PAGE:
If you’re trying to raise money to bring your project to the playa, read this. One of the most well-attended GLC sessions this weekend was the Fundraising Panel: Crowdsourced Fundraising for Art (and Other) Projects with Jess Hobbs, Co-Director of Flux Foundation and Amy Critchett, Executive Director of Illuminate the Arts. Your jaws have likely dropped at the sight of their projects. Last year’s Zoa and 2010’s Temple of Flux are just a few projects that Flux Foundation brought to Black Rock City. Illuminate the Arts’ The Bay Lights, which is the world’s largest LED light sculpture stretching the 1.8 mile length of the Bay Bridge, continues to awe San Franciscans and visitors alike.
Panel host Will Chase challenged both of them to answer, “What are the arrows in your quiver” for effective fundraising? Their arrows include:
Relationships are the most important currency: Amy emphasized that surrounding yourself with a good team, growing forward-facing relationships is key (see above statement from Illuminate the Arts Board Member Christina Harbridge). Being strategic and appropriate about leaning into those relationships for fundraising is also an important skill.
Having essential skills: Artists inspire us with their work, but don’t always dazzle us with their fundraising skills. Besides being ballsy, direct, gregarious, organized and rejection-proof, a good development person must also understand and connect with the project’s vision. In addition to the above traits, Will added that this person must have certain technical capabilities including event planning and social media skills and a deep understanding of the donor community for a project.
Don’t forget to ask: Being transparent and vocal in communicating with potential donors is important, but so is asking for money. It’s easy to talk about an amazing project, but many people are afraid to actually ask for support. Asking means being straight-forward and a little vulnerable. Check out Amanda Palmer’s great TED talk, “The Art of Asking” for reference.
Timing timing timing: Asking too often, too seldom, too early or too late can lead to an embarrassing situation. Raise your hand if you’ve fundraised for a project which you already burned on the playa. You don’t want to be that guy.
Crowdfunding is not a one-size fits all solution: Although many artists use Kickstarter, this crowdfunding platform doesn’t work well for every project. The Bay Lights did not have a huge response from Kickstarter and Jess noted that nowadays the response is not as good as in previous years. Donor fatigue, especially in the Burner community, where seemingly everyone is connected to a project in need of money, can easily set in.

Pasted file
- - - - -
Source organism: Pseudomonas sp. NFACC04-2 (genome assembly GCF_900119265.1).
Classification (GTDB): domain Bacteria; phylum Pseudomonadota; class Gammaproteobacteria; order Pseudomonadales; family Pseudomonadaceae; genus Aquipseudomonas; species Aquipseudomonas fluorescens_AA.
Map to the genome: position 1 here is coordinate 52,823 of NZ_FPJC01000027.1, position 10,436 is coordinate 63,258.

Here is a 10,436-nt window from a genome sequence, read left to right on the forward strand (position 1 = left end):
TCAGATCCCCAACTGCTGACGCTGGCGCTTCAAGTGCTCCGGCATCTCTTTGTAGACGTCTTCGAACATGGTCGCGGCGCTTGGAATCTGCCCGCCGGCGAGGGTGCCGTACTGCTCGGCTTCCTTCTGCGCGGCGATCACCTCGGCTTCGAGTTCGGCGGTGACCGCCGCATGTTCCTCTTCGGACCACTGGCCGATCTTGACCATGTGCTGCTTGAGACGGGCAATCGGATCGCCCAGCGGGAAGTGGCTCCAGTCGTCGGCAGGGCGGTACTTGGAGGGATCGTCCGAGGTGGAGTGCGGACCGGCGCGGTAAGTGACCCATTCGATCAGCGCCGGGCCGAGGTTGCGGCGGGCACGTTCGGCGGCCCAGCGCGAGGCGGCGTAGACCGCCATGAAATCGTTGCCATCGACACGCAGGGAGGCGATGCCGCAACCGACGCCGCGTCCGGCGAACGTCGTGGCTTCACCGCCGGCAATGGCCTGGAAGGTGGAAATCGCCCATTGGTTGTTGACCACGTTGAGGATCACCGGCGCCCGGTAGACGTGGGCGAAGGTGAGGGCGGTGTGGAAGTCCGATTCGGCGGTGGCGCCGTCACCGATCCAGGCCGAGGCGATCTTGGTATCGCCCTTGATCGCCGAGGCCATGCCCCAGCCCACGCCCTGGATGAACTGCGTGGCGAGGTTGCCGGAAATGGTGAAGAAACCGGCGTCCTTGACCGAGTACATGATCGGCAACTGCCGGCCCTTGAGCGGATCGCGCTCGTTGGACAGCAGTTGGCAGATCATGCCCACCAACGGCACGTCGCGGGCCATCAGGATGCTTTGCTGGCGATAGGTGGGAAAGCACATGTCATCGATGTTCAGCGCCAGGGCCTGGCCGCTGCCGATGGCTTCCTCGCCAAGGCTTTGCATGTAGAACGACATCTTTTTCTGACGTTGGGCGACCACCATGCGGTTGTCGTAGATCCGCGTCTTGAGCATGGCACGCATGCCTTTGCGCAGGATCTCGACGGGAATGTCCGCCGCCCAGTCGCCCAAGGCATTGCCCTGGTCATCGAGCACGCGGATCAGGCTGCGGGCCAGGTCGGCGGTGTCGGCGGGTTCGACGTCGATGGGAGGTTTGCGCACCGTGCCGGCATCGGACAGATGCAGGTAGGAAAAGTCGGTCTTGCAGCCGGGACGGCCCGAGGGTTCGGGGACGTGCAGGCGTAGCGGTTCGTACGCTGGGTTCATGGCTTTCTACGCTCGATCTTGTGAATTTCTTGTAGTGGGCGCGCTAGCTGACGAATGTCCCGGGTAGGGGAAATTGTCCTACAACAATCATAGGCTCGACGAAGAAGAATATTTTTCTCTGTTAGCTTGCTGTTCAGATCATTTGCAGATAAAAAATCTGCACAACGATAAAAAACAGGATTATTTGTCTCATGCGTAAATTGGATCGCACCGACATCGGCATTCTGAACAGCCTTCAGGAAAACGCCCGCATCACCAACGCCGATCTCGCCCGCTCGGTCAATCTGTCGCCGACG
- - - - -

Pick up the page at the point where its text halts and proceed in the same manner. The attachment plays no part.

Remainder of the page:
Event plan strategically: Experiences are a great way to grow peer to peer connection, but can also take a huge amount of resources to pull off successfully. Be mindful of your audience and strategic about your resources in organizing events, whether dinner parties, club parties or learning experiences, for specific supporters.
Partner with smart organizations: Not all support takes the form of donations. Consider partnering with groups, which can help pull in more supporters, for joint fundraisers or material donations. Amy added that being clear and careful about a partnership relationship is important. For example, a luxury car company wanted to give 3 million dollars for naming rights to The Bay Lights—something that was never on the table.
The Emotional Hook: Think creatively about how to engage people’s attention and build an emotional connection between them and projects. The Gift of Light campaign is a great example. In order to fill the $2M gap in their fundraising goal, Illuminate the Arts is offering the opportunity to buy a light on the Bay Bridge for themselves or as a gift for a loved one—a creative way to raise funds and engage with potential donors.
Always thank your donors: Thanking your donors shows professionalism, encourages them to share your project with friends and maintain good relationships which you can activate in the future. If you are thanking your donors with stuff, consider low cost objects which will further your cause (i.e. remember to add your logo to that swag!). Experiential rewards are also effective in appealing to default world donors, who are unfamiliar with your kind of art: invite them to your workshop to meet the artists, give welding lessons. Will added that sensitivity regarding these rewards is important—rewarding donors with VIP access to your art car or exclusive “Burning Man” access to etc. is not cool.
I’ve asked all my friends for help, now what?: Panelists and attendees suggested checking out the Foundation Center, which manages a database on primarily US grantmakers, and Start Some Good, which is a crowdfunding platform specifically for social entrepreneurs and non-profits. Both resources can help you realize your fundraising goals.
I hope this recap helps you bring your project to the playa! If you have resources or advice to add on this topic, please share them on our Pathables network.